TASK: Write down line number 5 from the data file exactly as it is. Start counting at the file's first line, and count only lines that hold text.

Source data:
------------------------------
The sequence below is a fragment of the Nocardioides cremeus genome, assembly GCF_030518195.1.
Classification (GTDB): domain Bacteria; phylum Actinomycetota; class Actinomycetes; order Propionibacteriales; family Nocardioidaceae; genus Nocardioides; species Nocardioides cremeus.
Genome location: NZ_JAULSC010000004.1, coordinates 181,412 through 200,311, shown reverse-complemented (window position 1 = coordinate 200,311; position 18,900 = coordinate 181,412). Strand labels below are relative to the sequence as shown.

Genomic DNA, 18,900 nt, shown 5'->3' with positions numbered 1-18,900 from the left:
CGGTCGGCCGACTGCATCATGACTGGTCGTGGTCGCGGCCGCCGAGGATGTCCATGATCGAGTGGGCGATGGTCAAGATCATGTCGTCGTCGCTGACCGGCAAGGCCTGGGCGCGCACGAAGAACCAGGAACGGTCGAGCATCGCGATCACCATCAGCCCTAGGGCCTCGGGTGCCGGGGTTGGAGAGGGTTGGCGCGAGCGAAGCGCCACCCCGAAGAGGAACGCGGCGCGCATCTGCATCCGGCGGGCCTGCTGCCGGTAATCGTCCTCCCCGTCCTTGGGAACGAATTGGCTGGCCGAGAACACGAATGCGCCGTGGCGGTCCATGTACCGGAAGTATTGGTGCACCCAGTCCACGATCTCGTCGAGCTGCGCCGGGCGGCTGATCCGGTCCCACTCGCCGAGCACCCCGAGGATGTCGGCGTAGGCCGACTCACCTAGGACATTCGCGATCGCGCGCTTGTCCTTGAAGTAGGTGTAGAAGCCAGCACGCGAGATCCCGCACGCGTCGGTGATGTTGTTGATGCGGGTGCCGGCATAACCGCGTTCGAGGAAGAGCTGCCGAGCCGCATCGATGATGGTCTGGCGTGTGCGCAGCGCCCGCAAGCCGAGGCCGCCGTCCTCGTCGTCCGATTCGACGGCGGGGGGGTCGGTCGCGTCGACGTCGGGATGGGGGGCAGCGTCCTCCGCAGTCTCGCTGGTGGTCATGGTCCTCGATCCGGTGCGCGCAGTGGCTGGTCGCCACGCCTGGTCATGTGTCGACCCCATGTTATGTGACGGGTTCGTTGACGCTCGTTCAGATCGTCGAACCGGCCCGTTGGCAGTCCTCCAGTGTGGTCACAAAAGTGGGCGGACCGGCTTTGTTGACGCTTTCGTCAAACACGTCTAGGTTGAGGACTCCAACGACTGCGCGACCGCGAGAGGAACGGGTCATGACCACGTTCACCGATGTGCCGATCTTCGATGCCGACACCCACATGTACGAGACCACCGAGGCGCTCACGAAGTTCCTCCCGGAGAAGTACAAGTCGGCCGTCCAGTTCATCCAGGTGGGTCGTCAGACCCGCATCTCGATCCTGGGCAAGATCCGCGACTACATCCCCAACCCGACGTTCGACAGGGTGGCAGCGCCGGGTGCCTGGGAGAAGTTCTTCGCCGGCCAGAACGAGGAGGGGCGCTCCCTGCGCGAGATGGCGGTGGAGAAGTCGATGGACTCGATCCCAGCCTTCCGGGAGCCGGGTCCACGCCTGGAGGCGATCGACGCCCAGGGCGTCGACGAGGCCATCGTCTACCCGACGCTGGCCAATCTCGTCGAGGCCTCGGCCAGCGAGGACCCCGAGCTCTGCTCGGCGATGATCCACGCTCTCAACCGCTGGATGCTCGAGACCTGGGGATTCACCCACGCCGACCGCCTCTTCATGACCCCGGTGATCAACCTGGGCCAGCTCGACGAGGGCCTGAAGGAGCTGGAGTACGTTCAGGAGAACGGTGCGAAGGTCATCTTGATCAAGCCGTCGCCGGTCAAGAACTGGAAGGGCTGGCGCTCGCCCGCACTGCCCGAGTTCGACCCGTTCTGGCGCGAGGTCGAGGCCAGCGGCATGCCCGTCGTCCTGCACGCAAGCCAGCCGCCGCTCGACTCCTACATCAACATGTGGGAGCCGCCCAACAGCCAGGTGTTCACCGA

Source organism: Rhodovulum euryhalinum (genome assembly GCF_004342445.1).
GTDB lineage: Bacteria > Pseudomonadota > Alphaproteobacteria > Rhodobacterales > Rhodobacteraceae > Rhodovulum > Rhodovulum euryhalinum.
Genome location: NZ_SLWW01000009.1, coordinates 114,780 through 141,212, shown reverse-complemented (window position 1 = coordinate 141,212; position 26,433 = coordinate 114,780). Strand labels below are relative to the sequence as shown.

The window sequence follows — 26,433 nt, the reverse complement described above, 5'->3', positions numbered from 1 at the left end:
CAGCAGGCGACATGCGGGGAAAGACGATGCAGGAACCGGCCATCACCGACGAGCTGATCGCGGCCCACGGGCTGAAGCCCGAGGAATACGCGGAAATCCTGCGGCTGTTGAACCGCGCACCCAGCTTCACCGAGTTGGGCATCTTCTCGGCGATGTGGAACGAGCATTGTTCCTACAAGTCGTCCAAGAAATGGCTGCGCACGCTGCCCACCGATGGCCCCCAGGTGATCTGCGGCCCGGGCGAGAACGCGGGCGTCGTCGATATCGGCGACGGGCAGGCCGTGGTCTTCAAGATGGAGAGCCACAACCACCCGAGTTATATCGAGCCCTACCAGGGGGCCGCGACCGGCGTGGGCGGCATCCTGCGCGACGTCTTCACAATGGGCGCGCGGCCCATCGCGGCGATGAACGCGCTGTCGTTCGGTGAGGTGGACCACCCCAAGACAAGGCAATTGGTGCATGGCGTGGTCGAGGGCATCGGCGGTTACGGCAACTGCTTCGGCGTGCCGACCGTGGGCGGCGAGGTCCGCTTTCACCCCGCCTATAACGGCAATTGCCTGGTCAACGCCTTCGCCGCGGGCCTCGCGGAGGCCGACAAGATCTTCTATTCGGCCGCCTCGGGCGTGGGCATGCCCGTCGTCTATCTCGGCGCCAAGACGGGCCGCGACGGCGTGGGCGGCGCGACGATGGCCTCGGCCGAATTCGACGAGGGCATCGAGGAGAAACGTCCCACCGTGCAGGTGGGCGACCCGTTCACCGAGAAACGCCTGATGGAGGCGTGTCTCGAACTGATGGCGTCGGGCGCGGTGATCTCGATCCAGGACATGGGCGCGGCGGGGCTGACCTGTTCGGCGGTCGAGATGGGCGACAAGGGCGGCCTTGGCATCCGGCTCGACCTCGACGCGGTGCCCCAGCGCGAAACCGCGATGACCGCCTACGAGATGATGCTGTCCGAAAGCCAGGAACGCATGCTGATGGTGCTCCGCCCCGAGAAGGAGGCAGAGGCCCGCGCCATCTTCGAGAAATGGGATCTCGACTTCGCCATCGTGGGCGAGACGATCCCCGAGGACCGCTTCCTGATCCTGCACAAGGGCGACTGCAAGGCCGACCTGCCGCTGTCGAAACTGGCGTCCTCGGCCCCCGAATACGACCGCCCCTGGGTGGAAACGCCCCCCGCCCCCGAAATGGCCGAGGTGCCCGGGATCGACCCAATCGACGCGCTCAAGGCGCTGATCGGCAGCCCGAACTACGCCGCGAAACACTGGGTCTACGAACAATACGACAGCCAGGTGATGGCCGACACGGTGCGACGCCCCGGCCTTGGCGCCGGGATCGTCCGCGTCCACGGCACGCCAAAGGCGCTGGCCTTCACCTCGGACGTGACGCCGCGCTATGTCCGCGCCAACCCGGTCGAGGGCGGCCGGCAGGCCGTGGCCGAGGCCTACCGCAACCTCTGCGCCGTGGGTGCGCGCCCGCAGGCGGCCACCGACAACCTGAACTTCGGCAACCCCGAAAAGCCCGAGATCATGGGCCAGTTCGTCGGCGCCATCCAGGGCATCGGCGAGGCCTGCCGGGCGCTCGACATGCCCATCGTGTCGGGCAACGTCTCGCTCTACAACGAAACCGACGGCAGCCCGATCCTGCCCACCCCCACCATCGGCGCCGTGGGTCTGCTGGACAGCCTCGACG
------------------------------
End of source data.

CGGTCGGCCGACTGCATCATGACTGGTCGTGGTCGCGGCCGCCGAGGATGTCCATGATCGAGTGGGCGATGGTCAAGATCATGTCGTCGTCGCTGACCGGCAAGGCCTGGGCGCGCACGAAGAACCAGGAACGGTCGAGCATCGCGATCACCATCAGCCCTAGGGCCTCGGGTGCCGGGGTTGGAGAGGGTTGGCGCGAGCGAAGCGCCACCCCGAAGAGGAACGCGGCGCGCATCTGCATCCGGCGGGCCTGCTGCCGGTAATCGTCCTCCCCGTCCTTGGGAACGAATTGGCTGGCCGAGAACACGAATGCGCCGTGGCGGTCCATGTACCGGAAGTATTGGTGCACCCAGTCCACGATCTCGTCGAGCTGCGCCGGGCGGCTGATCCGGTCCCACTCGCCGAGCACCCCGAGGATGTCGGCGTAGGCCGACTCACCTAGGACATTCGCGATCGCGCGCTTGTCCTTGAAGTAGGTGTAGAAGCCAGCACGCGAGATCCCGCACGCGTCGGTGATGTTGTTGATGCGGGTGCCGGCATAACCGCGTTCGAGGAAGAGCTGCCGAGCCGCATCGATGATGGTCTGGCGTGTGCGCAGCGCCCGCAAGCCGAGGCCGCCGTCCTCGTCGTCCGATTCGACGGCGGGGGGGTCGGTCGCGTCGACGTCGGGATGGGGGGCAGCGTCCTCCGCAGTCTCGCTGGTGGTCATGGTCCTCGATCCGGTGCGCGCAGTGGCTGGTCGCCACGCCTGGTCATGTGTCGACCCCATGTTATGTGACGGGTTCGTTGACGCTCGTTCAGATCGTCGAACCGGCCCGTTGGCAGTCCTCCAGTGTGGTCACAAAAGTGGGCGGACCGGCTTTGTTGACGCTTTCGTCAAACACGTCTAGGTTGAGGACTCCAACGACTGCGCGACCGCGAGAGGAACGGGTCATGACCACGTTCACCGATGTGCCGATCTTCGATGCCGACACCCACATGTACGAGACCACCGAGGCGCTCACGAAGTTCCTCCCGGAGAAGTACAAGTCGGCCGTCCAGTTCATCCAGGTGGGTCGTCAGACCCGCATCTCGATCCTGGGCAAGATCCGCGACTACATCCCCAACCCGACGTTCGACAGGGTGGCAGCGCCGGGTGCCTGGGAGAAGTTCTTCGCCGGCCAGAACGAGGAGGGGCGCTCCCTGCGCGAGATGGCGGTGGAGAAGTCGATGGACTCGATCCCAGCCTTCCGGGAGCCGGGTCCACGCCTGGAGGCGATCGACGCCCAGGGCGTCGACGAGGCCATCGTCTACCCGACGCTGGCCAATCTCGTCGAGGCCTCGGCCAGCGAGGACCCCGAGCTCTGCTCGGCGATGATCCACGCTCTCAACCGCTGGATGCTCGAGACCTGGGGATTCACCCACGCCGACCGCCTCTTCATGACCCCGGTGATCAACCTGGGCCAGCTCGACGAGGGCCTGAAGGAGCTGGAGTACGTTCAGGAGAACGGTGCGAAGGTCATCTTGATCAAGCCGTCGCCGGTCAAGAACTGGAAGGGCTGGCGCTCGCCCGCACTGCCCGAGTTCGACCCGTTCTGGCGCGAGGTCGAGGCCAGCGGCATGCCCGTCGTCCTGCACGCAAGCCAGCCGCCGCTCGACTCCTACATCAACATGTGGGAGCCGCCCAACAGCCAGGTGTTCACCGA